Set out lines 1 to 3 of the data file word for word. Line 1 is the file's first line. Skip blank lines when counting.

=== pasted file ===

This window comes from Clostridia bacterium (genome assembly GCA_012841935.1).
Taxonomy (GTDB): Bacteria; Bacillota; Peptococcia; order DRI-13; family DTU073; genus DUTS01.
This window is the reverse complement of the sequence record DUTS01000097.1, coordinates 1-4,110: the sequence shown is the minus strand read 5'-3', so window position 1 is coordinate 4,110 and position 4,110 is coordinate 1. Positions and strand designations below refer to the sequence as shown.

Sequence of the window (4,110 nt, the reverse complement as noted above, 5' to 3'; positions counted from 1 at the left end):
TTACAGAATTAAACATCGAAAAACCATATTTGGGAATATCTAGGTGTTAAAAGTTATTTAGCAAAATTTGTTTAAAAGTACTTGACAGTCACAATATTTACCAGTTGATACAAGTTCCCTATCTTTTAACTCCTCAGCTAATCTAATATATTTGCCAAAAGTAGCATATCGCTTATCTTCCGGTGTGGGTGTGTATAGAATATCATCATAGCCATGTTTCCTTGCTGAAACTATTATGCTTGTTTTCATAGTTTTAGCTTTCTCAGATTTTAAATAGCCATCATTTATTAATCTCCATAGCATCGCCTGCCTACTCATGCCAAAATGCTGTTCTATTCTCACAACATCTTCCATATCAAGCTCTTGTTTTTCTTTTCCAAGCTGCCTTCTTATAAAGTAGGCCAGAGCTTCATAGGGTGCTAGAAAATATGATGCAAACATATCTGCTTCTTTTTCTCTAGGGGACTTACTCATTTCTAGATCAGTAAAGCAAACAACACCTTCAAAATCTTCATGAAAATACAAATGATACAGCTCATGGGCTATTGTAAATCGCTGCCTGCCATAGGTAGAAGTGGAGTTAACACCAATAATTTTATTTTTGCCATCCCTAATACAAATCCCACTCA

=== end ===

This window comes from Clostridia bacterium (genome assembly GCA_012841935.1).
Taxonomy (GTDB): Bacteria; Bacillota; Peptococcia; order DRI-13; family DTU073; genus DUTS01.
This window is the reverse complement of the sequence record DUTS01000097.1, coordinates 1-4,110: the sequence shown is the minus strand read 5'-3', so window position 1 is coordinate 4,110 and position 4,110 is coordinate 1. Positions and strand designations below refer to the sequence as shown.